The University of California announced today (Feb. 27) that it has reached a settlement with Monsanto Co., including in partial consideration a payment by Monsanto of an up-front royalty of $100 million, to resolve claims that the company infringed on UC's patent for the recombinant DNA used to make somatotropin, a dairy cow growth hormone.
"This settlement represents a positive outcome for both parties, by protecting the university's patent rights and by providing Monsanto with the opportunity to market and distribute this important product," said James E. Holst, UC's general counsel.
Bovine somatotropin is used to enhance milk production and serves as an important tool to help dairy producers improve the efficiency of their operations.
The settlement resolves claims filed against the agricultural products company in a February 2004 lawsuit.
Under the settlement, Monsanto will pay UC an up-front royalty of $100 million in partial consideration for an exclusive license to the university's patent rights to the recombinant DNA to make bovine growth hormone (bGH) protein also known as somatotropin (sold under the Monsanto brand name POSILAC® bovine somatotropin), as well as a covenant not to sue in related patent rights. The settlement also includes an ongoing royalty of 15 cents per dose of POSILAC® to a dairy cow with a minimum annual royalty of $5 million for the life of the last to expire of the university's exclusively licensed patents.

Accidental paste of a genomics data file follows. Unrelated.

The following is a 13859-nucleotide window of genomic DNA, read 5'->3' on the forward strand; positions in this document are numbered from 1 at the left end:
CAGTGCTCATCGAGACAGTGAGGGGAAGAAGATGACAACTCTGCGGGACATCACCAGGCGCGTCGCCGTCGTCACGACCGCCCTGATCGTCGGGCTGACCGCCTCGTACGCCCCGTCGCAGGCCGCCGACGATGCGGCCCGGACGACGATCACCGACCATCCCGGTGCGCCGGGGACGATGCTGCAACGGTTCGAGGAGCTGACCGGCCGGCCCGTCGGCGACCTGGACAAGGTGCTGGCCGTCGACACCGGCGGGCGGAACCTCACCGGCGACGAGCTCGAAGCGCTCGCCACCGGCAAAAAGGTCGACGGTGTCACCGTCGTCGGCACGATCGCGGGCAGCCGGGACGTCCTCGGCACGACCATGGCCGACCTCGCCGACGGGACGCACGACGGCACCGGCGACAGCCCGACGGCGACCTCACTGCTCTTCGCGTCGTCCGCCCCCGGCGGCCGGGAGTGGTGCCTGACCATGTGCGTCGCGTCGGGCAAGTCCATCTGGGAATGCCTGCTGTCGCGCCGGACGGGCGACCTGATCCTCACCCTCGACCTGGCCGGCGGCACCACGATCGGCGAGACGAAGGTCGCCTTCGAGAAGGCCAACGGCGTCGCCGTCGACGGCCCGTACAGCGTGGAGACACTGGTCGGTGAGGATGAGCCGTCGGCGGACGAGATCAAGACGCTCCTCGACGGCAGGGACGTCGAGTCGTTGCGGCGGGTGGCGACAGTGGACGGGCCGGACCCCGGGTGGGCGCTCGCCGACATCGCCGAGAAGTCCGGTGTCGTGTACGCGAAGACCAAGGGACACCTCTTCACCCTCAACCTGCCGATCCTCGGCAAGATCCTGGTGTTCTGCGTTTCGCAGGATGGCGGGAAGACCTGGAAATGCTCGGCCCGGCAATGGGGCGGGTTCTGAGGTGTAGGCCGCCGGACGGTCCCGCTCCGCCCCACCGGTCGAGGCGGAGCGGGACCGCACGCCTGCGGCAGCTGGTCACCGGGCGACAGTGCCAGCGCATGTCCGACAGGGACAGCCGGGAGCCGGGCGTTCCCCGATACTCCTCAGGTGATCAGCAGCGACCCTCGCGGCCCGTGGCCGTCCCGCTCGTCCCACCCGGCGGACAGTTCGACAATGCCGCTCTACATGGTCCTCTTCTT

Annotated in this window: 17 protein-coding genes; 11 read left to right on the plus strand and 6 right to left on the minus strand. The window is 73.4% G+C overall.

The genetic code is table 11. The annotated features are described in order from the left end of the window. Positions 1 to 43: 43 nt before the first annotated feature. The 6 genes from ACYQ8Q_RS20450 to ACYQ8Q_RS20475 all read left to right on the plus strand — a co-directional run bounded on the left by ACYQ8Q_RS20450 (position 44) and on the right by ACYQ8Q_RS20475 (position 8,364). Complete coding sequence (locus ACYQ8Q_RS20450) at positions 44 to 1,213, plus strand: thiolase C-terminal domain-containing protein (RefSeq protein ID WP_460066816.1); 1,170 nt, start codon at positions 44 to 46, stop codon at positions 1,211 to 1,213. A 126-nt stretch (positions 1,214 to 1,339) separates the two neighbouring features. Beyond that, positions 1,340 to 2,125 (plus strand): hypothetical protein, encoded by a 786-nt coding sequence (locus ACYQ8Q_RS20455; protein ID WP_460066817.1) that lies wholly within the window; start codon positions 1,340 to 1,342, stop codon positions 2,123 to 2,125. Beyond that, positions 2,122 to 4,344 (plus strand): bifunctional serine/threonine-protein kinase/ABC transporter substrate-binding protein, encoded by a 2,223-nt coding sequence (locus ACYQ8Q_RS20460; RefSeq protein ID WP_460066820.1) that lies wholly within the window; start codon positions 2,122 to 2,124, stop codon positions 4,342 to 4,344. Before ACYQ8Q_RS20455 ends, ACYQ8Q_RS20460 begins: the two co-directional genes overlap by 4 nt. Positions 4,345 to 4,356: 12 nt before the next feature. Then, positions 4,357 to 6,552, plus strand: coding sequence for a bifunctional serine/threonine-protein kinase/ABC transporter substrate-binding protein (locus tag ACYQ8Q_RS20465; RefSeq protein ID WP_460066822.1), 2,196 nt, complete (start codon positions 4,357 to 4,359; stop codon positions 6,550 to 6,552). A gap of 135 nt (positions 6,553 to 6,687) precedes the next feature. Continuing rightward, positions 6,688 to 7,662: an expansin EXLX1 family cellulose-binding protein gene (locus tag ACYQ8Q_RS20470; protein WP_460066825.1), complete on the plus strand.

"We're pleased that we've come to an agreement that will allow our dairy producer-customers to continue to use POSILAC® bovine somatotropin," said Carl Casale, Monsanto's executive vice president for North America commercial operations. "This agreement illustrates that we are willing to work jointly to resolve disputes, and it allows us to avoid the expense and inconvenience of protracted litigation."
The isolated DNA was a discovery by UC San Francisco scientists Walter L. Miller, Joseph A. Martial and John D. Baxter.
Monsanto's license is subject to certain rights maintained by the U.S. government because the university's work was performed with federal funding. The university also retains certain non-commercial rights to practice the invention for research and educational purposes.
The university's patent (U.S. No. 6,692,941) will expire in 2021; however, a new patent claiming the protein made as a product of the recombinant DNA would run until 2023. The settlement includes licensing fees and royalties to the 2023 expiration of UC's patent rights.
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